Blind people who use a smart phone are likely taking advantage of one of the most important new technologies of the past couple of decades, that is, the Global Positioning System (GPS for short). What is the GPS anyway? The GPS is a large number of satellites orbiting the Earth that allow you to find your location anywhere—whether you are sailing across the ocean, hiking the Appalachian Trail or walking the streets of New York City. A smart phone has a special receiver that can pick up the signals from the GPS satellites and give you your latitude (north-south position) and longitude (east-west position) to an accuracy of a few feet. This information is often then used to display where you are on a map.
Blind people can use a GPS and an accessible app on a smart phone to navigate around their neighborhood, through an unfamiliar city—just about anywhere outside where the phone has a view of the open sky. But what about indoors? GPS doesn’t work reliably inside buildings. People with vision can read signs, telling them where the rest rooms are, what office they are going into, where is baggage claim. But what is there to help blind people navigate indoors?
A new method for indoor navigation for the blind is becoming more popular, and I’m trying it out for the first time on board the R/V Armstrong (Photo above). Basically it involves using a smart phone to read bar codes posted on the wall next to doorways (Photo below).
These aren’t just any barcodes though – they are QR codes, the most widely used two-dimensional coding system (see more information about QR codes on Wikipedia at https://en.wikipedia.org/wiki/QR_code#History). They were invented in 1994 in Japan to track parts in automobile manufacturing. A lot of information can be stored in these codes, and they can be easily scanned using the camera on a smart phone. So, this is how I set up a basic indoor navigation system for the R/V Armstrong using QR codes.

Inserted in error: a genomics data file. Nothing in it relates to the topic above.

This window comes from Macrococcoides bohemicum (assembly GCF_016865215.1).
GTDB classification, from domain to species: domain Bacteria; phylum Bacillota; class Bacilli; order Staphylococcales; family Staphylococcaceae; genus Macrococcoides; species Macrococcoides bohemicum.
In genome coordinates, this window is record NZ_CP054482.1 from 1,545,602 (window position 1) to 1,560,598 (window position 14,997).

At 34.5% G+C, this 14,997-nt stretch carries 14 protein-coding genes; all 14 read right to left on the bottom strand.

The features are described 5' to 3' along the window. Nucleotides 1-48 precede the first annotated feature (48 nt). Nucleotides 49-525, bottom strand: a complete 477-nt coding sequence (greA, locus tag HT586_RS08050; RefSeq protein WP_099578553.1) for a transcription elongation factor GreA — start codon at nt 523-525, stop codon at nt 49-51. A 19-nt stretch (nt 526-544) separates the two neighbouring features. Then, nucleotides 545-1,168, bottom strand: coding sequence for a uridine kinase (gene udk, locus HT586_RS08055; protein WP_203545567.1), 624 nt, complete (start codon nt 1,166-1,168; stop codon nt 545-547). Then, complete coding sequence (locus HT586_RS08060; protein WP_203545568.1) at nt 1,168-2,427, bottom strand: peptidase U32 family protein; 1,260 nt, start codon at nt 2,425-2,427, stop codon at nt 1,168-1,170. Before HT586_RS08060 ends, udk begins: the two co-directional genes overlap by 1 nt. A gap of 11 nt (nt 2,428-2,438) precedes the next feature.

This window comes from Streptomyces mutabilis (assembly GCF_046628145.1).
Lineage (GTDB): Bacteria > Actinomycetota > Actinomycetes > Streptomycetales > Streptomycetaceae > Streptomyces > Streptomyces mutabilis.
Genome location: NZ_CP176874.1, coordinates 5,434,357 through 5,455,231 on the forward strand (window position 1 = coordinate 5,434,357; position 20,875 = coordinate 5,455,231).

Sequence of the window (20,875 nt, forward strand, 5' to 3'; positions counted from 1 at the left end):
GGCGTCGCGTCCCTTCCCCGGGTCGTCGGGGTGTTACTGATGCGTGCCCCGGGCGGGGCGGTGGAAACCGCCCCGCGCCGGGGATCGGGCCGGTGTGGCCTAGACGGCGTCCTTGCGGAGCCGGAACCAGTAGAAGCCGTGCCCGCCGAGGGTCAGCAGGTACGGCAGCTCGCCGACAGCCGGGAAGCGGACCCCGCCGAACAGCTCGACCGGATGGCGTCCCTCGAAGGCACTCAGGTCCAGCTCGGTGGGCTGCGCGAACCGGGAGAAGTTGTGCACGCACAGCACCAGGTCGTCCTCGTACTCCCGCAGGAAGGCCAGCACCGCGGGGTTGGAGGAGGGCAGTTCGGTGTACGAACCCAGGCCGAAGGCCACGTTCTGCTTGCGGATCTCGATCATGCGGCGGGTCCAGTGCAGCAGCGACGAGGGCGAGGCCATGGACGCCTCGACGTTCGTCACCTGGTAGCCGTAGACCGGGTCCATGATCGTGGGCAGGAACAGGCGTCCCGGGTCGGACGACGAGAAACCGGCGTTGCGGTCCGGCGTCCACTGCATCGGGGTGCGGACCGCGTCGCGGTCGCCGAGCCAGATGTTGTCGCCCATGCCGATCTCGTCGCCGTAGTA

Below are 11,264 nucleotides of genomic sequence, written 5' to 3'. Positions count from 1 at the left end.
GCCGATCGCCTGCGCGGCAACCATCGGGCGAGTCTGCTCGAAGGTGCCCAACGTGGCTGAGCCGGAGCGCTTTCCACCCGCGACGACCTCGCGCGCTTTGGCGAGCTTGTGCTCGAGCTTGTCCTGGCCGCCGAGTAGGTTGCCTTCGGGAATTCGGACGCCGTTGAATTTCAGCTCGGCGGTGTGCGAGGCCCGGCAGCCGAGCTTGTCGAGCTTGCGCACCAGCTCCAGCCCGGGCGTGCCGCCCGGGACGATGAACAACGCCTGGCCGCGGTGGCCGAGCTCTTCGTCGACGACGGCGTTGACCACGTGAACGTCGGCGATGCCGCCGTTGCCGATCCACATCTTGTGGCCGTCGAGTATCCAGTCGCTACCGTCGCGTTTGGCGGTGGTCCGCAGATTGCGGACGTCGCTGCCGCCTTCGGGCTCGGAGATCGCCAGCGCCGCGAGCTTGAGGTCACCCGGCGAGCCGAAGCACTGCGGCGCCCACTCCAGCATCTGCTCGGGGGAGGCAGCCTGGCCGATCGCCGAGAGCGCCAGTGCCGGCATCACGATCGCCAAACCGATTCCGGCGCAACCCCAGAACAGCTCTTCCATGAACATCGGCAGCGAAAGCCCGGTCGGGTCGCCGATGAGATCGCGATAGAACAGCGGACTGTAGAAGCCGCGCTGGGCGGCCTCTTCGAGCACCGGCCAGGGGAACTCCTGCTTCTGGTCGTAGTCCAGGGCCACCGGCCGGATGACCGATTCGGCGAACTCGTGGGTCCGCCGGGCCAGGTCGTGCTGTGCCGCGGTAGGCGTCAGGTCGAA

I called the people who developed BlindSquare, an app like Four Square but for blind people. I told them what each QR code needed to say. Examples are “Galley”, “Mess Deck” (the dining room on a ship), “Main Lab”, and “Rest Room”. They then made sticky labels with QR codes (Photo below left) that, when scanned with the QR code reader that comes with the BlindSquare app, read out loud whatever is coded on the label.
A second level of information can also be programmed into the code, like where is the sink inside the rest room. I have begun putting these labels up around the Armstrong to help me navigate around inside the ship. It’s pretty cool! (Photo below right)
Why not use braille labels? Well, I could have done that too. However, what is different with the QR codes and BlindSquare is that the message “attached” to each label (that is, what BlindSquare will say when the label is scanned by anyone running BlindSquare on their smart phone) can be changed without peeling off the label or putting up a new one. The message associated with each label is stored online (“in the cloud” as some like to say), so a simple change to the message database can be made whenever the label message needs to be changed. This is much easier and cheaper than sending someone out to where a braille label might be, taking it off and putting a new one there. For example, the signs on many public restrooms are being changed from “Men’s Restroom” and “Women’s Restroom” to “Unisex Restroom” or “Gender-Neutral Restroom”. With a QR code label, this change can be made without doing anything to the physical label.
After a few days on board, I’ll probably have mostly memorized where the important labs and stairways are, but in the meantime, I’m able to independently tour around inside the ship on my own and figure out where everything is. I’m hoping that we can install a similar indoor navigation system soon back at WHOI.